A guide to designing and building websites in 1997

11 July 2022

It’s 1997 and you want to build a website, a history of the early days of website development, by Jay Hoffmann. The first version of disassociated went online in 1997. I even held a small launch party. We went to an internet cafe so I could see disassociated on a third-party device that was not mine, nor anyone I knew.

They were the good old days of web design. Designers would stay up all night working on a new website, only to pull it apart, and start all over again when some new trend came along, which seemed to be all the time. Javascript image rollovers, anyone? TV lines? Some of the best experimental web design was to be found in the late nineties. Partly because there was a new-frontier exuberance, and the rules were few.

Despite this, I worked to the HTML 3.2 standard — a non-proprietary specification for building websites to — published by the W3C. My desire to use standards was two-fold: they promised to make the web a little more accessible, and hardly anyone else was working with them. It made me feel like some sort of counter-culture rebel.

When the HMTL 4 spec came along in April 1998 though I quickly adopted it, because, you know, it was shiny and new. I only talk about standards because they were the only paper resource I referred to when coding — sorry, marking up — a website. I didn’t rely on text books to teach myself web design, but rather the online tutorials of the time. Plus a little, actually considerable, trial and error.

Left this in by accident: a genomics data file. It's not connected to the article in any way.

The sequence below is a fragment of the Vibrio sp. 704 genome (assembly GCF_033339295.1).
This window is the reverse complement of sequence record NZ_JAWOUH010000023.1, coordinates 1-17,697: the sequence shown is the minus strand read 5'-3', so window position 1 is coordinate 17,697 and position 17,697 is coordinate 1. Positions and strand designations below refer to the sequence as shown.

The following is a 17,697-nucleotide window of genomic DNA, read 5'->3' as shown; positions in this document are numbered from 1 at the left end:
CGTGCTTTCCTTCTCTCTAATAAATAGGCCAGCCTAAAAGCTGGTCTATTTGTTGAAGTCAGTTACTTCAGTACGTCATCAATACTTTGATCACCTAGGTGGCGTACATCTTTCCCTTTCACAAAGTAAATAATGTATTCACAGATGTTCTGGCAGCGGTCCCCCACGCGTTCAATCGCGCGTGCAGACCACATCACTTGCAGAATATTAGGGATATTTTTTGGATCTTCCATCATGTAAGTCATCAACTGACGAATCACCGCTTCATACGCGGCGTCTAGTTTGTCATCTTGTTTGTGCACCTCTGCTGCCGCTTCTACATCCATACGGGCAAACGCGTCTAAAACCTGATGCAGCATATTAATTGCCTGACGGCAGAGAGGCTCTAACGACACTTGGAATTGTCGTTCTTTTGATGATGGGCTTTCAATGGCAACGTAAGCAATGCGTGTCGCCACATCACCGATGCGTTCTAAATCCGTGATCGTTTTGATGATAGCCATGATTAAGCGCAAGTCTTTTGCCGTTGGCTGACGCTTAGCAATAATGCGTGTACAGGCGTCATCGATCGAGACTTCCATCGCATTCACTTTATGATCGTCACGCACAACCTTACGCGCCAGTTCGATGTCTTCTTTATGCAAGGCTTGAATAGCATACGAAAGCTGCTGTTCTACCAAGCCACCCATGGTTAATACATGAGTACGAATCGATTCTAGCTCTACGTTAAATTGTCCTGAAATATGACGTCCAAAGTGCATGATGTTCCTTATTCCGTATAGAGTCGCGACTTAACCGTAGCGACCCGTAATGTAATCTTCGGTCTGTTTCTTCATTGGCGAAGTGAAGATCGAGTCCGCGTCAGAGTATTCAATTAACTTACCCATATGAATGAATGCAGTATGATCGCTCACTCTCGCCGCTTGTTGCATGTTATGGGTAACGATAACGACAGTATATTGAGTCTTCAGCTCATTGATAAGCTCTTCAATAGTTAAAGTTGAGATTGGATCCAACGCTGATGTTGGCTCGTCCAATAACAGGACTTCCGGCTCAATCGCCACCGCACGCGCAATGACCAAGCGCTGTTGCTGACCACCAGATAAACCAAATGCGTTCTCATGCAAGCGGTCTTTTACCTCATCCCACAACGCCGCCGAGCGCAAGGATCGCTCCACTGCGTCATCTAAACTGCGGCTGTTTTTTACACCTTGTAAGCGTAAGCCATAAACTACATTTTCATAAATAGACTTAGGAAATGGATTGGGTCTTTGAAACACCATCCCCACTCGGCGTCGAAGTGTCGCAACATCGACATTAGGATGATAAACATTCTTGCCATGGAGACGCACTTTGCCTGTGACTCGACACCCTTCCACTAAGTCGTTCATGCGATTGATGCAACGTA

I worked at some big-end-of-town company for a short time in 1998, where I furtively printed out the HTML 4 spec, twenty pages at a time, here and there, throughout the day, for several weeks.

Why I needed to waste all that paper — once printed the spec was almost the size of a telephone directory — when I could’ve referred to the document online (via dialup), eludes me now. I think having the spec, bound in a ring-binder, sitting on my desk at home, validated my then fledgling web design aspirations.

For somebody surfing the web in 1997, a book might feel a bit… 20th century. If you already knew the basics of getting online, why not poke around some sites that might help, right there in your browser.

Hoffmann’s article also mentions a bunch of early-on-the-scene web design agencies, including Razorfish, who were behind the production of This Girl, the monthly serialisation of the life of a fictitious twenty-something living in New York, called Phoebe. The work of Razorfish, and the exploits of Phoebe, were one of thousands of web influences I absorbed.

I wonder what became of Phoebe. And that print out of that HMTL 4 spec.


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